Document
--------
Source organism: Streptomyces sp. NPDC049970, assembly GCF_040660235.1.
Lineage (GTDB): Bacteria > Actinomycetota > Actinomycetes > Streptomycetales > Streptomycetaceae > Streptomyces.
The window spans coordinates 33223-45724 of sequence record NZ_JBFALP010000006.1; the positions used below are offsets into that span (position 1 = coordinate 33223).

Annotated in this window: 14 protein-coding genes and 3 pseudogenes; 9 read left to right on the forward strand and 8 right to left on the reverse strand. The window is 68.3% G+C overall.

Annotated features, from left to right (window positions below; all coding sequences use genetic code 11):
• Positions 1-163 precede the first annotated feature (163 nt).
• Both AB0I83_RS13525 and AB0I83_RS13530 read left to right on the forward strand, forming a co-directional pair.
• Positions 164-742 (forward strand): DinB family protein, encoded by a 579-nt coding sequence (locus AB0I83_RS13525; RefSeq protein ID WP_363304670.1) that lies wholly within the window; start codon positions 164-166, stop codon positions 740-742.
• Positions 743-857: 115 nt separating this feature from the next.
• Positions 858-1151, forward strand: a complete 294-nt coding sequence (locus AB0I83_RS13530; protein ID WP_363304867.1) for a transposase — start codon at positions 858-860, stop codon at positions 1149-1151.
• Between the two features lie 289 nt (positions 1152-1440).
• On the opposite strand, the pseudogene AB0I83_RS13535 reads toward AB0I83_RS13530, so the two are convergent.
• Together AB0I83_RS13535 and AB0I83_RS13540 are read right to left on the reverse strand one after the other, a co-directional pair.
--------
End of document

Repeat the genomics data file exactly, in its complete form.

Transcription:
Source organism: Streptomyces sp. NPDC049970, assembly GCF_040660235.1.
Lineage (GTDB): Bacteria > Actinomycetota > Actinomycetes > Streptomycetales > Streptomycetaceae > Streptomyces.
The window spans coordinates 33223-45724 of sequence record NZ_JBFALP010000006.1; the positions used below are offsets into that span (position 1 = coordinate 33223).

Annotated in this window: 14 protein-coding genes and 3 pseudogenes; 9 read left to right on the forward strand and 8 right to left on the reverse strand. The window is 68.3% G+C overall.

Annotated features, from left to right (window positions below; all coding sequences use genetic code 11):
• Positions 1-163 precede the first annotated feature (163 nt).
• Both AB0I83_RS13525 and AB0I83_RS13530 read left to right on the forward strand, forming a co-directional pair.
• Positions 164-742 (forward strand): DinB family protein, encoded by a 579-nt coding sequence (locus AB0I83_RS13525; RefSeq protein ID WP_363304670.1) that lies wholly within the window; start codon positions 164-166, stop codon positions 740-742.
• Positions 743-857: 115 nt separating this feature from the next.
• Positions 858-1151, forward strand: a complete 294-nt coding sequence (locus AB0I83_RS13530; protein ID WP_363304867.1) for a transposase — start codon at positions 858-860, stop codon at positions 1149-1151.
• Between the two features lie 289 nt (positions 1152-1440).
• On the opposite strand, the pseudogene AB0I83_RS13535 reads toward AB0I83_RS13530, so the two are convergent.
• Together AB0I83_RS13535 and AB0I83_RS13540 are read right to left on the reverse strand one after the other, a co-directional pair.